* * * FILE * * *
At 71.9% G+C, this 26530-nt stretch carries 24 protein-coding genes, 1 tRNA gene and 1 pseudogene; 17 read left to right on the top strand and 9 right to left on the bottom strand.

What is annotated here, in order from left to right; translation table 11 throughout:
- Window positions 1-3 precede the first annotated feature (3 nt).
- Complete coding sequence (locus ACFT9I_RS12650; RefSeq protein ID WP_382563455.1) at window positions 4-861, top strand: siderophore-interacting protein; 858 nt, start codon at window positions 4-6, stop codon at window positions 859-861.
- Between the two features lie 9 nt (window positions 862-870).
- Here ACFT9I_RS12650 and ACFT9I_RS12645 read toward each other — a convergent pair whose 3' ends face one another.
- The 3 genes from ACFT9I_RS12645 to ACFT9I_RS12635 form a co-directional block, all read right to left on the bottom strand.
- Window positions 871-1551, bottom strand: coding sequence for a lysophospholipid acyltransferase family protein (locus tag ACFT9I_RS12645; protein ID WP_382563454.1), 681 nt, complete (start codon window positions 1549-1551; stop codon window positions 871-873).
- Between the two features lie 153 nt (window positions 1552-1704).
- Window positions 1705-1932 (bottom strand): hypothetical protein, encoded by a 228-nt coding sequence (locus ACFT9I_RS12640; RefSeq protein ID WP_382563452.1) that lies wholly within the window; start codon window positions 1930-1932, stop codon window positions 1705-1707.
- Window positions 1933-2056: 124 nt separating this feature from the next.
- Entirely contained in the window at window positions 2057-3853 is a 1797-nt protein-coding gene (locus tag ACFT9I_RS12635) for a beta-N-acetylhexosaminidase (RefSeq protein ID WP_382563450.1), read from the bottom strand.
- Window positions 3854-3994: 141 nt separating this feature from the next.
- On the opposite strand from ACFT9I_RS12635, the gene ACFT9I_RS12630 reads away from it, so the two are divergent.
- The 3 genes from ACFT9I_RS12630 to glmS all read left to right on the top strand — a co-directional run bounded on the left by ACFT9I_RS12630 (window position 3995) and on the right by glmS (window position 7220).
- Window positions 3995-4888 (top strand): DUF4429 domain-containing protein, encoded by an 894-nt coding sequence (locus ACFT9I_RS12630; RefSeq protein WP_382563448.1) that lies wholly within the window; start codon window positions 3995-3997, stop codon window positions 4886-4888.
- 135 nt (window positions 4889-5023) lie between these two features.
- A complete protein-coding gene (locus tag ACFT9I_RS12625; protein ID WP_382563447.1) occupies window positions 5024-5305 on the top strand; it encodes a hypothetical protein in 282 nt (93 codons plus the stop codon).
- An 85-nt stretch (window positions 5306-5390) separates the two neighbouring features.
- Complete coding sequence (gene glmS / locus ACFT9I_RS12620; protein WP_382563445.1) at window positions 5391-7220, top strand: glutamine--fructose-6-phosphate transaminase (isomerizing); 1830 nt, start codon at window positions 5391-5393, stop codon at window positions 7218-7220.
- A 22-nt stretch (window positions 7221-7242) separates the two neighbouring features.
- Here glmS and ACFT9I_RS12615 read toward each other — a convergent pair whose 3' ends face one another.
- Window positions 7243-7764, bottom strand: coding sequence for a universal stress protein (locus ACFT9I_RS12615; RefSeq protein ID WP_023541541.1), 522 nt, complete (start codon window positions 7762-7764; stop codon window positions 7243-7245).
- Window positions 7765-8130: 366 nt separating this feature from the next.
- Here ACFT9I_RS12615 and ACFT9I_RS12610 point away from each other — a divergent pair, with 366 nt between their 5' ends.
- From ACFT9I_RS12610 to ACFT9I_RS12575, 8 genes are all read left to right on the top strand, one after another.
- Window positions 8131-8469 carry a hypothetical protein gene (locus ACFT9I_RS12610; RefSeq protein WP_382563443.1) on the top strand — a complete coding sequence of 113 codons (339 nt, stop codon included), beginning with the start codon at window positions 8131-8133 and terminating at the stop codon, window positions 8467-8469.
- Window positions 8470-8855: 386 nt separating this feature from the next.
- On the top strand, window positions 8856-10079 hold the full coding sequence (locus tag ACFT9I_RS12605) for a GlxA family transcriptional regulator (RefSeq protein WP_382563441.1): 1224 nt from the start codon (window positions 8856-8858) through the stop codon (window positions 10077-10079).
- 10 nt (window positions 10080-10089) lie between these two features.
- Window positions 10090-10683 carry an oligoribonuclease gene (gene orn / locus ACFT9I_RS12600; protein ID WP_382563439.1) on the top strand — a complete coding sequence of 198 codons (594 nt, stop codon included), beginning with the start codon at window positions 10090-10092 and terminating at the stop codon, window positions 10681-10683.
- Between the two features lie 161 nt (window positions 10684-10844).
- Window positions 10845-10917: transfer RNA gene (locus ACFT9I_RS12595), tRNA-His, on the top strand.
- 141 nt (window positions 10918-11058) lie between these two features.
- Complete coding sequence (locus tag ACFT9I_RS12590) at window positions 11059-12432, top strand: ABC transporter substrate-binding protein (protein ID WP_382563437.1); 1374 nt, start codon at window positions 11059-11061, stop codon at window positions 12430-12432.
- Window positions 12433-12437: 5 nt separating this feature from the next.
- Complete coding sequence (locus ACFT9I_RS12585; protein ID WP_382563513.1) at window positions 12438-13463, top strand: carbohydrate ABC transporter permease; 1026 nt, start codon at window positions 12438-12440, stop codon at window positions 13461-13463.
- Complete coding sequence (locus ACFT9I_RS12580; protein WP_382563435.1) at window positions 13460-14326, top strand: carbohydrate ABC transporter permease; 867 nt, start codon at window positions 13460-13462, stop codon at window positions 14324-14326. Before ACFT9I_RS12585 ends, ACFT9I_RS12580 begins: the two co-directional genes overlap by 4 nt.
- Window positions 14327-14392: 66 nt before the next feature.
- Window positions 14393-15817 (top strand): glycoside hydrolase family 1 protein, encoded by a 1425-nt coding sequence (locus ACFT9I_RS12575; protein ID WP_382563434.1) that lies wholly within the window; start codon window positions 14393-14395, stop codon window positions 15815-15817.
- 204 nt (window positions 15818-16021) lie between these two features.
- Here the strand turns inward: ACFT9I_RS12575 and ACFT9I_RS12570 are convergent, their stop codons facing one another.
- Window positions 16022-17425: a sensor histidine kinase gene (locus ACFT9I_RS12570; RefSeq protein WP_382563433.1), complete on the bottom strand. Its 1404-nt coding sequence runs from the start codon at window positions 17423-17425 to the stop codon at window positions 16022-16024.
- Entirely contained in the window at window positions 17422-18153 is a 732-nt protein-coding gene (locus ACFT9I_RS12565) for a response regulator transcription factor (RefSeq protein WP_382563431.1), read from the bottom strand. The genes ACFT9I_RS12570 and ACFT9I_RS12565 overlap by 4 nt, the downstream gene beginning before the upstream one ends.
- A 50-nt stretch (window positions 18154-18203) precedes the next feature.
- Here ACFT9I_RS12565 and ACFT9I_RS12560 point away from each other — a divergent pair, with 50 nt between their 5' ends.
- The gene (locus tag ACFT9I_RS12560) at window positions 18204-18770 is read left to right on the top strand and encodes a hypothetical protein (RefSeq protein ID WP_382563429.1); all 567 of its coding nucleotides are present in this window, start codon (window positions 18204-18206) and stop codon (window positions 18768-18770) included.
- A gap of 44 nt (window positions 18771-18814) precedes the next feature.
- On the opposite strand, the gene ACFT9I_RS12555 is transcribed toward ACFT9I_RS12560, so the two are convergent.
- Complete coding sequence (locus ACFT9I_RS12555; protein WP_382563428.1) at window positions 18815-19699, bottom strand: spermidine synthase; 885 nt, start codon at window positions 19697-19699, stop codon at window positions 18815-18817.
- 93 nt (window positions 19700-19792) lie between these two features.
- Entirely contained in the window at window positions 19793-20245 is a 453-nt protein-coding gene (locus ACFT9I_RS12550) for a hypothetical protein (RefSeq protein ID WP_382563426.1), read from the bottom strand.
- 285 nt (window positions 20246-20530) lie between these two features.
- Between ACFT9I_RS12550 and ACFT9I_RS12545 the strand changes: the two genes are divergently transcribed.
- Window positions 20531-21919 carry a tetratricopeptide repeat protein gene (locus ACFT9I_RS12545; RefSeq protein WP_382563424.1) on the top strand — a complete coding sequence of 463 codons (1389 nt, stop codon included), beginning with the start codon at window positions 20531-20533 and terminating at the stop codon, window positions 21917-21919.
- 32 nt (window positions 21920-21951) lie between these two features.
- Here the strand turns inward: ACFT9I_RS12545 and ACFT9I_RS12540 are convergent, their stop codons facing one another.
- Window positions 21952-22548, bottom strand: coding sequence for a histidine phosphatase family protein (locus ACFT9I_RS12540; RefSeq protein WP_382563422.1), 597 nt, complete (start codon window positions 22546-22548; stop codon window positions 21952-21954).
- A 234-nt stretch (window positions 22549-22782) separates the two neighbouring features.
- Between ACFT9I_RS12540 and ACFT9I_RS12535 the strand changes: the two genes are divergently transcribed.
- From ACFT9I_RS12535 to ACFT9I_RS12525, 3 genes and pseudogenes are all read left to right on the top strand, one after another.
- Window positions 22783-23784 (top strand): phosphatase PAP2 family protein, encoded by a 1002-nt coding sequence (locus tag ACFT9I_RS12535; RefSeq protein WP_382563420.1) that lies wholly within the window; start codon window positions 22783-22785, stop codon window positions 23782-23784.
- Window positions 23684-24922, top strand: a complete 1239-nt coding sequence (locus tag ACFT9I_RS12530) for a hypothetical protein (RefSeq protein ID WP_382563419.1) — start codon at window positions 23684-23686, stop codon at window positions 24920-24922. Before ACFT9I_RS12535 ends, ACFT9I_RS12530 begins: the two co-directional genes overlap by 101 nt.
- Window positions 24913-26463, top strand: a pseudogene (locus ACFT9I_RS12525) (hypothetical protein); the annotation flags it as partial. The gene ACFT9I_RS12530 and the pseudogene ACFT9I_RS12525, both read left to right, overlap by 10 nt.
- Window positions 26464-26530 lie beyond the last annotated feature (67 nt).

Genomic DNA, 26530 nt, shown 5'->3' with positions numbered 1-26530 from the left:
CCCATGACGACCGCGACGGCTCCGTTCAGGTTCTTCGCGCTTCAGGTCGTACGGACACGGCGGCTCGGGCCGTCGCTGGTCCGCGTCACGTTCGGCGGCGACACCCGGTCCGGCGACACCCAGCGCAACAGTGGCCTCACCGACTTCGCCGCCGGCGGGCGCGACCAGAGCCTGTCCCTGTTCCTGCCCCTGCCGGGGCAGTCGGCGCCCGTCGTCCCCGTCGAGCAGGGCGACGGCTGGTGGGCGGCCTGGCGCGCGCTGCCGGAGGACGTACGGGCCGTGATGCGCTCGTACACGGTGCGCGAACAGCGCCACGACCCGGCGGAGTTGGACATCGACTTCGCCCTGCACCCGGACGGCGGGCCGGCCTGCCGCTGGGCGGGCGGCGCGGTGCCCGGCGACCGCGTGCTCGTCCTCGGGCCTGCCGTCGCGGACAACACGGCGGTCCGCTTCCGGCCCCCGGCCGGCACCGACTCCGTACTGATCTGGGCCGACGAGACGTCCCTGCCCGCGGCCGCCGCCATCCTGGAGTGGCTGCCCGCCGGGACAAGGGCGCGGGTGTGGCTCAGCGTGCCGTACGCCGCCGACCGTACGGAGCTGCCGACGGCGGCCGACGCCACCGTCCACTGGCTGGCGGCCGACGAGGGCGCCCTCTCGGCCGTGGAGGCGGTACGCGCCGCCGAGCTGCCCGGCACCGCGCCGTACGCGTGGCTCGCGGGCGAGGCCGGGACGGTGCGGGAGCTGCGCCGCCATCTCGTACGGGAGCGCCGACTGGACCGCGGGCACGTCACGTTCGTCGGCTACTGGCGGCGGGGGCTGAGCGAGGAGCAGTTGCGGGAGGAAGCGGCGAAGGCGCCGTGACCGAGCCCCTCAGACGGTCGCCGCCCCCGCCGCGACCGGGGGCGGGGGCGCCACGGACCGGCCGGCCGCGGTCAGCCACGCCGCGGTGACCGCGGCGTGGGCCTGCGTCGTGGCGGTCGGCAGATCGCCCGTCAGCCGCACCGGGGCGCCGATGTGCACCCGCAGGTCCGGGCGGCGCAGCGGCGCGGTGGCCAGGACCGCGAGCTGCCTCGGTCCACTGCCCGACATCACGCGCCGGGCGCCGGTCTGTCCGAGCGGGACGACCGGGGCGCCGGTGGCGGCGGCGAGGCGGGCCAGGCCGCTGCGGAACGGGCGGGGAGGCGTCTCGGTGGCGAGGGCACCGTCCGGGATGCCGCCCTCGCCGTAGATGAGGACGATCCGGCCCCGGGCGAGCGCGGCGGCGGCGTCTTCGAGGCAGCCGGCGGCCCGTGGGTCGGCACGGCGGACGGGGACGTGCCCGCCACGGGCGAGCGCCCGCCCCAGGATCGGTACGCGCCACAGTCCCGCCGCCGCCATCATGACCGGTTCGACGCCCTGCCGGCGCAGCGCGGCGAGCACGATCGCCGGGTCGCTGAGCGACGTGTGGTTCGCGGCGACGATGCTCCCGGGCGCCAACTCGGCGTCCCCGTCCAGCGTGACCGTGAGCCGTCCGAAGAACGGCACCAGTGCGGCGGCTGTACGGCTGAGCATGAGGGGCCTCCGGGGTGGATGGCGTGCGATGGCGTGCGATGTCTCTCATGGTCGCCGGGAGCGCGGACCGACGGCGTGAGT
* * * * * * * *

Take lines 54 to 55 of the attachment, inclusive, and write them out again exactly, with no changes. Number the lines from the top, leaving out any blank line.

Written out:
- Between ACFT9I_RS12550 and ACFT9I_RS12545 the strand changes: the two genes are divergently transcribed.
- Window positions 20531-21919 carry a tetratricopeptide repeat protein gene (locus ACFT9I_RS12545; RefSeq protein WP_382563424.1) on the top strand — a complete coding sequence of 463 codons (1389 nt, stop codon included), beginning with the start codon at window positions 20531-20533 and terminating at the stop codon, window positions 21917-21919.